Presbyterian churches trace their origins, via Scotland, to the Swiss Reformers, John Calvin and Ulrich Zwingli, and are thus part of the Reformed tradition of Protestant churches; as is true of most Protestant traditions there are now both more conservative and more liberal Presbyterian denominations.

These “Twelve Rules” are, of course, not specifically Presbyterian, but would contribute to peace and harmony in all churches, parishes, and communities, regardless of denomination.

Twelve Rules for Promoting Harmony
among Church Members

    1. To remember that we are all subject to failings and infirmities, of one kind or another.” — Matt 7:1-5; Rom 2:21-23.
    2. To bear with and not magnify each other’s infirmities.” — Gal 6:1.
    3. To pray one for another in our social meetings, and particularly in private.” — James 5:16.
    4. To avoid going from house to house, for the purpose of hearing news, and interfering with other people’s business.” — Lev 19:16.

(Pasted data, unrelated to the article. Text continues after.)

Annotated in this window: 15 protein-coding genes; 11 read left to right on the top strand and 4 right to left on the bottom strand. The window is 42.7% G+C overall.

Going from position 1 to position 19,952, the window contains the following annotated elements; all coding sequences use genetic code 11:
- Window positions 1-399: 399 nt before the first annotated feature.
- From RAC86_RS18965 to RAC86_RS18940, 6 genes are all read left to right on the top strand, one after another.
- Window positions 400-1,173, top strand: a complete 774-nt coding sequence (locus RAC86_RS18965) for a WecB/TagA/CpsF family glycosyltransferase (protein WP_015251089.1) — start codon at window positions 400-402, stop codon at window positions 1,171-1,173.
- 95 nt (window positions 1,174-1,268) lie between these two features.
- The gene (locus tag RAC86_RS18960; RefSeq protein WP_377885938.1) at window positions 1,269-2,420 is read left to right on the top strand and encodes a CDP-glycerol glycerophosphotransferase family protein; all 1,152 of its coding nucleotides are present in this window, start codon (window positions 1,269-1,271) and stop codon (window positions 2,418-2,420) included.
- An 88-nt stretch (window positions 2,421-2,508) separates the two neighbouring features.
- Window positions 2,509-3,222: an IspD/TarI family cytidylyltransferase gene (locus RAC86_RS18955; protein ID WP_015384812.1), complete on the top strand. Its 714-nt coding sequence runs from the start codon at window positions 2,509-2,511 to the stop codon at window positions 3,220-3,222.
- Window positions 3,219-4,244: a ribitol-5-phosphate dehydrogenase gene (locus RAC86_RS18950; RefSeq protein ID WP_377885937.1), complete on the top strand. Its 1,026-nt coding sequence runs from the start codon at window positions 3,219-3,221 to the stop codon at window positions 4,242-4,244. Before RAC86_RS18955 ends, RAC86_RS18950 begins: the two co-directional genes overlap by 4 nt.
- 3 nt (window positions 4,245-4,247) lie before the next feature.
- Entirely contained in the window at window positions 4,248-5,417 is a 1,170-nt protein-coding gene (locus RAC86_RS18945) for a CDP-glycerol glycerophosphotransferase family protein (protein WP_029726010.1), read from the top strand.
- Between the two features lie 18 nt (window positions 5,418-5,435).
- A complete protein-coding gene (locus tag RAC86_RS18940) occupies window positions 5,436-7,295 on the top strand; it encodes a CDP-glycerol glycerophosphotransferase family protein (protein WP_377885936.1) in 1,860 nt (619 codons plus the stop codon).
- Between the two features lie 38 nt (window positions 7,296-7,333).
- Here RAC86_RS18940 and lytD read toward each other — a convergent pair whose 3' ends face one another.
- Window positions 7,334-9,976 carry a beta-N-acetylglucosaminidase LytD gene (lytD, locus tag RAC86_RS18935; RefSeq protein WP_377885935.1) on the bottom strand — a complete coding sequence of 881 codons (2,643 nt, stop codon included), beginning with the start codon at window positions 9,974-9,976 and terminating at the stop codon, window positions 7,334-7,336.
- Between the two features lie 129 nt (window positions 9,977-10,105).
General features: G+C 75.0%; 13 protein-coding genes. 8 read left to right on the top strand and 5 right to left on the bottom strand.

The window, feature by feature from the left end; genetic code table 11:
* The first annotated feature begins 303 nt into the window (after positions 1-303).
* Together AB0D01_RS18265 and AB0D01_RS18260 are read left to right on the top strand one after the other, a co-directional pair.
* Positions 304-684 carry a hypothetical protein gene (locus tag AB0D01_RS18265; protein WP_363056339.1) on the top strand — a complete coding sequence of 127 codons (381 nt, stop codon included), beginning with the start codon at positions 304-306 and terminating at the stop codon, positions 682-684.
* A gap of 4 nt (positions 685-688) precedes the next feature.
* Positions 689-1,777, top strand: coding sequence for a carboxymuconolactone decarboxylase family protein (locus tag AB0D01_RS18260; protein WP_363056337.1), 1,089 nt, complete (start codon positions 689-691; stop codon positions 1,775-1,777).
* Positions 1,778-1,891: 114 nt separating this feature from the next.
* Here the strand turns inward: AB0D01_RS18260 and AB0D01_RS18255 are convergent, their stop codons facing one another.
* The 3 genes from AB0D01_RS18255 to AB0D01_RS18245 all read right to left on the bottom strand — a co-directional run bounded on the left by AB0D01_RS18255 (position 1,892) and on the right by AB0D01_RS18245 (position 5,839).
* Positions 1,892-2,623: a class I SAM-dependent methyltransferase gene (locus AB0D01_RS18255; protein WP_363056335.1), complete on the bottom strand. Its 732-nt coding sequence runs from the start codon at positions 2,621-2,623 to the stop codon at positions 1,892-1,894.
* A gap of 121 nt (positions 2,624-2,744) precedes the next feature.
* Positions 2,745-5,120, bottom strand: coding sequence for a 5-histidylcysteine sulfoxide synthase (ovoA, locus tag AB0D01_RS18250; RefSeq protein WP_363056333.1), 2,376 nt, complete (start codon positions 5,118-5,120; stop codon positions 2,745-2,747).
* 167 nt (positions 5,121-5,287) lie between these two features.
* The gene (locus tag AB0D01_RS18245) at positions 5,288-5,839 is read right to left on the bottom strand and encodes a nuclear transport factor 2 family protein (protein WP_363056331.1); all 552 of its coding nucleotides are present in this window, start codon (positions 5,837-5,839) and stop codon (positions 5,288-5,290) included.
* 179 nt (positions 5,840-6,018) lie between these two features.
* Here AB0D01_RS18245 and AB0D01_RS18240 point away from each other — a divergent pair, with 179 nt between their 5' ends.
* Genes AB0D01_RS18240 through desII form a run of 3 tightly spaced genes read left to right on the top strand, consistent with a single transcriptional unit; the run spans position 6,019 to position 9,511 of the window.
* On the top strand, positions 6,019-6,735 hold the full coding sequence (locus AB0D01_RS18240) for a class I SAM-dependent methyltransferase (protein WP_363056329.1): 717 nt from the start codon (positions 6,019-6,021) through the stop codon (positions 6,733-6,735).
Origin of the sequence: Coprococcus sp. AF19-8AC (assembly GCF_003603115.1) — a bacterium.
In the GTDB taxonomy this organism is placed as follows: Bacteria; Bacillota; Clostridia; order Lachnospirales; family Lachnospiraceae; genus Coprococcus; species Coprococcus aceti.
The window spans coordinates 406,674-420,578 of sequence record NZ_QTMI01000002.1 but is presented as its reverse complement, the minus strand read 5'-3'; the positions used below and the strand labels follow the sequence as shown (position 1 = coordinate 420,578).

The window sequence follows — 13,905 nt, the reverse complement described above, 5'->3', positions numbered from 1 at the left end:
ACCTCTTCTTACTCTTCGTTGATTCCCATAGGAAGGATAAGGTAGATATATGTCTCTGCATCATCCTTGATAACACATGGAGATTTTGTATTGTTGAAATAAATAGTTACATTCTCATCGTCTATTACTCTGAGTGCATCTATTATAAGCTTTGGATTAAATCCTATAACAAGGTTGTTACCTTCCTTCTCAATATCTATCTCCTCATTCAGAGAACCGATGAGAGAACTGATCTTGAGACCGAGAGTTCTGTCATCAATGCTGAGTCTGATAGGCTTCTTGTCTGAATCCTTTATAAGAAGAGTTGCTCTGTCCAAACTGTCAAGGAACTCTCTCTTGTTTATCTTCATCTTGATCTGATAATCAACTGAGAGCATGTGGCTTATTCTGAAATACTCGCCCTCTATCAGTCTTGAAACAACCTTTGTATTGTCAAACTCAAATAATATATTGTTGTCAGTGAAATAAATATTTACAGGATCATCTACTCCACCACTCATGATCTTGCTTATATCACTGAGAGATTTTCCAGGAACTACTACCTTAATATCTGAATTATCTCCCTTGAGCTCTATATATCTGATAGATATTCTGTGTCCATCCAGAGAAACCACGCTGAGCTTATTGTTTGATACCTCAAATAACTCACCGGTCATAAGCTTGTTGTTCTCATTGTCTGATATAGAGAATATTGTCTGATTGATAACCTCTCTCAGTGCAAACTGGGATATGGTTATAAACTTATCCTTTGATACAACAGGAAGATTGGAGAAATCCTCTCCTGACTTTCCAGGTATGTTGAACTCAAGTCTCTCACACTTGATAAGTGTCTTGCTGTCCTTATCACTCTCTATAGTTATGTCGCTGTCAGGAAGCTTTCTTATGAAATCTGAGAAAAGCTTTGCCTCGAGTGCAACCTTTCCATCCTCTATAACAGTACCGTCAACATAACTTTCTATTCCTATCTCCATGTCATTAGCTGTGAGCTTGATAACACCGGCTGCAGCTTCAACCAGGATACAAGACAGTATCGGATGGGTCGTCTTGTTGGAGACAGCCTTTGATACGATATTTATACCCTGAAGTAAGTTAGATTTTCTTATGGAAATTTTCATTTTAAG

5. Always to turn a deaf ear to any slanderous report, and to allow no charge to be brought against any person until well founded and proved.” — Prov 25:23.
    6. If a member be in fault, to tell him of it in private, before it is mentioned to others.” — Matt 18:15.
    7. To watch against shyness of each other, and put the best construction on any action that has the appearance of opposition or resentment.” — Prov 10:12.
    8. To observe the just rule of Solomon, that is, to leave off contention before it be meddled with.” — Prov 17:14.
    9. If a member has offended, to consider how glorious, how God-like it is to forgive, and how unlike a Christian it is to revenge.” — Eph 4:2.
    10. To remember that it is always a grand artifice of the Devil, to promote distance and animosity among members of Churches, and we should, therefore, watch against everything that furthers his the Devil’s end.” — James 3:16.